8 May 2019 FT — Articles to Read

8 May 2019


Question: According to MSN: Money, what are three (3) expenses to avoid if you want to retire in 10 years?


Interest-only commercial loans rise to pre-crisis level – Pg. 1

–          Interest-only mortgages accounted for 77% of the loans backing $16.5bn of new commercial mortgage-backed securities in the US during the first quarter…up from 68% a year earlier

–          The trend means greater risks for the lenders, which face bigger losses on unpaid principal if stretched borrowers start to default on their loans.  If the economy weakens and commercial property prices begin to drop, the collateral backing the loans also creates in value, increasing the threat of write-downs that could open up big holes in lenders’ balance sheets

–          The growth of interest-only mortgages is a sign of more intense levels of competition within the industry, …


How our low inflation world was made – Pg. 9

–          …prior to 2009, the BoE never lent to banks at a short-term rate below 2%.  That ha been low enough to cope with the Napoleonic wars, two world wars and the Depression

–          Yet for a decade its rate has been close to zero

–          The US Federal Reserve has managed to raise its federal funds rate to 2.5%, but only with difficulty

–          The ECB’s rate is still near zero, as I the BoJ’s

–          …we should not be surprised by this world of persistently weak inflation and ultra-aggressive monetary policies, including outright asset purchases by central banks and favourable long-term lending to banks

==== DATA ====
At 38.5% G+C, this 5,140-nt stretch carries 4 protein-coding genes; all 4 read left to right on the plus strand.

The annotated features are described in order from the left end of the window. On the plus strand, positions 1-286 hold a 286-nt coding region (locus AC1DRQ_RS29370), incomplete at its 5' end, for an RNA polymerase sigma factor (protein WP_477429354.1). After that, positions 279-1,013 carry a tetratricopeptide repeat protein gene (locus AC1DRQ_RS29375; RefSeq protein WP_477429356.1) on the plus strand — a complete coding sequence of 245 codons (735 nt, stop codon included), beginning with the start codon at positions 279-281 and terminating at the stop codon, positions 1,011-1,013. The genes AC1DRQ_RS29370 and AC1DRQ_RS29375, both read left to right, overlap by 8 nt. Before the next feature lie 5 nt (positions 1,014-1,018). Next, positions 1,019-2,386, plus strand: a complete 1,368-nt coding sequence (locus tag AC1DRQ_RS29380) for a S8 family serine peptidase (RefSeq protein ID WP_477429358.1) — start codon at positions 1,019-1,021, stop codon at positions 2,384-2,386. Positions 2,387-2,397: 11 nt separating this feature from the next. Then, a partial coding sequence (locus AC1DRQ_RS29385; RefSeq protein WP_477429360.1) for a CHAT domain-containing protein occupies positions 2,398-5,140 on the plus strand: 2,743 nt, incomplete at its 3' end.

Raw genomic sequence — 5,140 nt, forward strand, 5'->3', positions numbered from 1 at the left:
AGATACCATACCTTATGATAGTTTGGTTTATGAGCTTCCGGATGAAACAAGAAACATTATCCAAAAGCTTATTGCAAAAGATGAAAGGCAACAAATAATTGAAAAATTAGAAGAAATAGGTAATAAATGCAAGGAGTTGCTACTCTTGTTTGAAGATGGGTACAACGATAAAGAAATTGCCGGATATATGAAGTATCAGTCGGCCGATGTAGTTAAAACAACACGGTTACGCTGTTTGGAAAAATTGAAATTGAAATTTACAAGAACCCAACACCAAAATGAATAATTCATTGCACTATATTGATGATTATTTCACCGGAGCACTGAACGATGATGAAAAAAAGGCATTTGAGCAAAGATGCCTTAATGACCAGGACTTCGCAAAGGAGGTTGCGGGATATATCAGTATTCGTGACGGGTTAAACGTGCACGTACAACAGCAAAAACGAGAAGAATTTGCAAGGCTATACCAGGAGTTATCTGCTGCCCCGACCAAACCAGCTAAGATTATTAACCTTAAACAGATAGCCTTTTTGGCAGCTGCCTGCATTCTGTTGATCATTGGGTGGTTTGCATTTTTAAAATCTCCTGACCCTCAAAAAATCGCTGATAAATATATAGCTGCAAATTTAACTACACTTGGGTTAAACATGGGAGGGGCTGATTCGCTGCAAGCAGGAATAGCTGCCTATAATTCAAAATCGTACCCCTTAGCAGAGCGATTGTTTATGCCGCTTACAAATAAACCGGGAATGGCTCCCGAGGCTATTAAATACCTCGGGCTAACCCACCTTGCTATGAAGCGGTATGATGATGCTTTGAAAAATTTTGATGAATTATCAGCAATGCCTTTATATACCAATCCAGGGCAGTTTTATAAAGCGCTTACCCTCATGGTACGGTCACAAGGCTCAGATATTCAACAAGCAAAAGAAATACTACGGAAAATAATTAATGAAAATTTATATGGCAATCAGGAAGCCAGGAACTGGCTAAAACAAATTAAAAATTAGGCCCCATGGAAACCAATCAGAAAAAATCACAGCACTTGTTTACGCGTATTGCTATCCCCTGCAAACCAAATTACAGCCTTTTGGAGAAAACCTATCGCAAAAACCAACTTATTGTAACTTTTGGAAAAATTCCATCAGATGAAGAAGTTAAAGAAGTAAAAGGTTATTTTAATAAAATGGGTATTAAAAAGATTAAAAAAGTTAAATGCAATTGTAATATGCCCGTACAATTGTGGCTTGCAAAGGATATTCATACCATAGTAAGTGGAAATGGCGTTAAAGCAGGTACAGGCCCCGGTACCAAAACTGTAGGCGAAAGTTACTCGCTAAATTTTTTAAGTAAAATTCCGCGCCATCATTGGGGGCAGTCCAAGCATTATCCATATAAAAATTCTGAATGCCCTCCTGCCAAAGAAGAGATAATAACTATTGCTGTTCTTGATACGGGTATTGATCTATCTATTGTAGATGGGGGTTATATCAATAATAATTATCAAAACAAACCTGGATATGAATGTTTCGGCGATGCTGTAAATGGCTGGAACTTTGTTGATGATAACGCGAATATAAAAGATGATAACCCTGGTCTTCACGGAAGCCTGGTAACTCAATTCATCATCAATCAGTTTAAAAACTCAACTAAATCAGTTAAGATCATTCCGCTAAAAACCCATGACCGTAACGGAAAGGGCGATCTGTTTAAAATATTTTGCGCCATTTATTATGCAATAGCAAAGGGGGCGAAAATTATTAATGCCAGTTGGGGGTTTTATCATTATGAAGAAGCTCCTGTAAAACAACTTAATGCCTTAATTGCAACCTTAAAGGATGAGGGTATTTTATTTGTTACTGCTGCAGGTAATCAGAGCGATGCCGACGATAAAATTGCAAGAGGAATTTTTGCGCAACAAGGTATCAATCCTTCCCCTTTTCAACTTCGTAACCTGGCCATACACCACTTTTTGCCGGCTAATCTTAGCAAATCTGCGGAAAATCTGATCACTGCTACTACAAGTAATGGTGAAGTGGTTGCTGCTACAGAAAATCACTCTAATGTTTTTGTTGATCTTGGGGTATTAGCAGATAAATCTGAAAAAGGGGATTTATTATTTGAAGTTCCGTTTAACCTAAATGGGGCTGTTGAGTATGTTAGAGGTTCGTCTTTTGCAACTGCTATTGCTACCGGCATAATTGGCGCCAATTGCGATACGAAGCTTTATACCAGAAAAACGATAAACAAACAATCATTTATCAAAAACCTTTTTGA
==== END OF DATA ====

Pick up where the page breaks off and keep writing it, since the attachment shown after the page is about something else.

–          US policymakers were the most successful in reacting comprehensively.  In the 1990s, Japan took too long to adopt the right combination.  So did the Eurozone after 2008, largely because of obstacles to active fiscal policy in such a currency union, but also because of ideological resistance to using the full capacities of the central bank

–          First, while financial and household debt have fallen relative to incomes in mature economies, that is not true for debts of governments or non-financial corporates.

–          Second, the transatlantic crisis triggered offsetting debt explosions elsewhere, notably in China

–          Third, crisis-hit economies are still far below pre-crisis trend output levels

–          Finally, the populist politics on left and right remain in full force


Answer: (1) Owning a second home (Prof Note: Owning a second home is a quality of life/life goal rather than an investment decision); (2) Taking out loans for your child to go to college (Prof Note: Address the payment of college through estate asset transfer upon death); (3) Whatever your largest expense is (Prof Note: Rarely is it not possible to downsize…)